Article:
In 1945, the Methodist Church in Austria was reorganized. It was a difficult time. Challenged by their own distress, the Methodists helped countless refugees which had come into the country. As a result of this service, new congregations were formed in the refugee camps in Linz, Ried/Inn, Salzburg, and Bregenz. In 1951, the Methodist Church was recognized by the Austrian state. Pastors from the US, Switzerland, and Germany came to help rebuild the Church. In 1956 Hungarian refugees were accommodated by the congregations in Vienna, Linz and Graz and provided with food and medicines. In Linz a social ministry and a kindergarten were established.
Even today, internationalism and openness toward seekers of all generations are still typical characteristics of the UMC in Austria. Because of this, in practically all congregations, people from many different nations come together, and worship services are sometimes translated into several languages. In Vienna, there is also a lively English-speaking congregation that was founded in 1978. This basic openness is the reason that, slowly but steadily, the Austrian Church is growing.
Although the UMC in Austria is a small Church, it plays an important role in the ecumenical movement and in the organization and support of many international conferences. It is a founding member of the Ecumenical Council of Austria. It maintains close Emails with the Lutheran Church and the Reformed Church (pulpit and table fellowship) and cooperates, among others, in the areas of charities, public relations, and religion lessons in schools.
The “Zentrum Spattstrasse” in Linz provides important social and pedagogical services for children and young people from all over Austria, and is widely known and respected. This institute for social-pedagogical initiatives includes welfare education groups for socially disadvantaged girls, a hospital for children with behavioural problems, a kindergarten, pedagogical training facilities, a day-care clinic, an out-patient clinic, and a shelter in the center of Linz, among other projects.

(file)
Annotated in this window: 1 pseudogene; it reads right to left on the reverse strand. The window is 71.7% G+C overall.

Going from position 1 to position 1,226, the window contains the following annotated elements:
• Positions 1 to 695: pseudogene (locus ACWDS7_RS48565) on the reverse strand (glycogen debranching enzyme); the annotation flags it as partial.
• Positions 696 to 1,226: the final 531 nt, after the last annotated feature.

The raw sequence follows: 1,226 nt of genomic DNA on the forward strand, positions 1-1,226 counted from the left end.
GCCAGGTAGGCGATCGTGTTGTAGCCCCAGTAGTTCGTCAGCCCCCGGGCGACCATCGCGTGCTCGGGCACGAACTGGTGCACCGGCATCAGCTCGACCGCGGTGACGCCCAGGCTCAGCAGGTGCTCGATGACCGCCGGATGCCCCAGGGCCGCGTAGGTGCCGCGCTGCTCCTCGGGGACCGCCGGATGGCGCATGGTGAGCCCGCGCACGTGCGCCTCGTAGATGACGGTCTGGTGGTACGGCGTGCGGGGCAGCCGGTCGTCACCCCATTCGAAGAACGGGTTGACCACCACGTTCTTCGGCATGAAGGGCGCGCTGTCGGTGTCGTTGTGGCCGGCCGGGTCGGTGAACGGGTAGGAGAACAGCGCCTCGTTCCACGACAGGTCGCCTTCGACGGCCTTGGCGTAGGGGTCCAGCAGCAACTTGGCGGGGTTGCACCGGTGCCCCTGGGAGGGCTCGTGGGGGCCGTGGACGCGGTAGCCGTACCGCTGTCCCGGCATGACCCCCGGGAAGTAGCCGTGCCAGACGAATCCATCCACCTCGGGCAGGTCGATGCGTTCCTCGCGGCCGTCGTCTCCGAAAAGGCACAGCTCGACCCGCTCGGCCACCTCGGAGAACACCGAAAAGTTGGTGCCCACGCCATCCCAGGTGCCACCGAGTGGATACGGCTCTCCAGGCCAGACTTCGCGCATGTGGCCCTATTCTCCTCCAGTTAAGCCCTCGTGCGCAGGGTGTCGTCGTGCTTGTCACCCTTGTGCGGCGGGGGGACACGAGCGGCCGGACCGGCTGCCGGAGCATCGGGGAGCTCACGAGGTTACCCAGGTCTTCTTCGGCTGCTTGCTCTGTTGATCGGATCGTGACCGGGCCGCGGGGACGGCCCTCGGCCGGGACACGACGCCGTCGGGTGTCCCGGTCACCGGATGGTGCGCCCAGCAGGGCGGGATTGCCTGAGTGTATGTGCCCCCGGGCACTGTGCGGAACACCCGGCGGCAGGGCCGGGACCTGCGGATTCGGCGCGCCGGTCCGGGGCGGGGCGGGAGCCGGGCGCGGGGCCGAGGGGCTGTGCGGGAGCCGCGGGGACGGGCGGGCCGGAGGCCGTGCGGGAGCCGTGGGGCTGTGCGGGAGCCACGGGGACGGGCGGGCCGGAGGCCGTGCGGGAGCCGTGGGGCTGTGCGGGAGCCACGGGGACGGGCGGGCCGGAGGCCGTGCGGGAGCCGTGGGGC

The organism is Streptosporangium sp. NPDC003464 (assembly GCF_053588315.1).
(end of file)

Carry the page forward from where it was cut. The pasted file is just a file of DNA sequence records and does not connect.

The Church is also an enormously important bridgehead to the Methodist congregations in Bulgaria, Macedonia, Serbia and Albania. One fruit of these decades-old relationships is the study program in Graz-Waiern, which was developed to provide for the theological education of future leaders in the UMC in southeastern Europe. After learning the German language in Graz (6-12 months), the students take part in a theological study program with internships in charity work at the Diakoniewerk in Waiern. During this entire period, they are members of the UMC congregation in Graz, where the open atmosphere ensures that they will be firmly anchored in the UMC, even though they are far from their homes.
The UMC rounds out its missionary work by running a Protestant bookshop and publishing house in Vienna.
The Belgium Mission of the M.E. Church, South was organized in Brussels in 1922 as the result of moves carried out by the Southern Methodist Centenary Movement (USA) at the close of World War I. Development of the work led to the organization of the Belgium Annual Conference in 1930. After a struggle for existence, Unification of American Methodism in 1939 found Belgian Methodism in a state of promising vitality, as shown by the strong delegation sent to Copenhagen for the European Methodist Uniting Conference in August 1939.
A few days after the close of the gathering, the Second World War broke upon Europe, and Belgium was again invaded, with Methodism suffering serious material and moral devastation.
Bishop Paul N. Garber arrived in June 1945 to inaugurate a successful eight-year reconstruction program, and in June 1946 the Belgium Conference was able to resume its regular annual sessions.
In 1952 the Central and Southern Europe Central Conference was organized, at which time the Belgium Conference reported 21 traveling preachers, eight local preachers, 17 charged with 25 churches, 3,410 members and four institutions.
December 1969 marked the union of the Evangelical Protestant Church and the Methodist Church to form the Protestant Church of Belgium. This replaced, to a large degree, the organizational work of the Belgian Annual Conference–which included Dunkirk, France.
In 1978, a second union took place bringing together the two Reformed churches (the Reformed Church of Belgium and the Reformed Church in Holland–Belgian Section) forming the United Protestant Church of Belgium.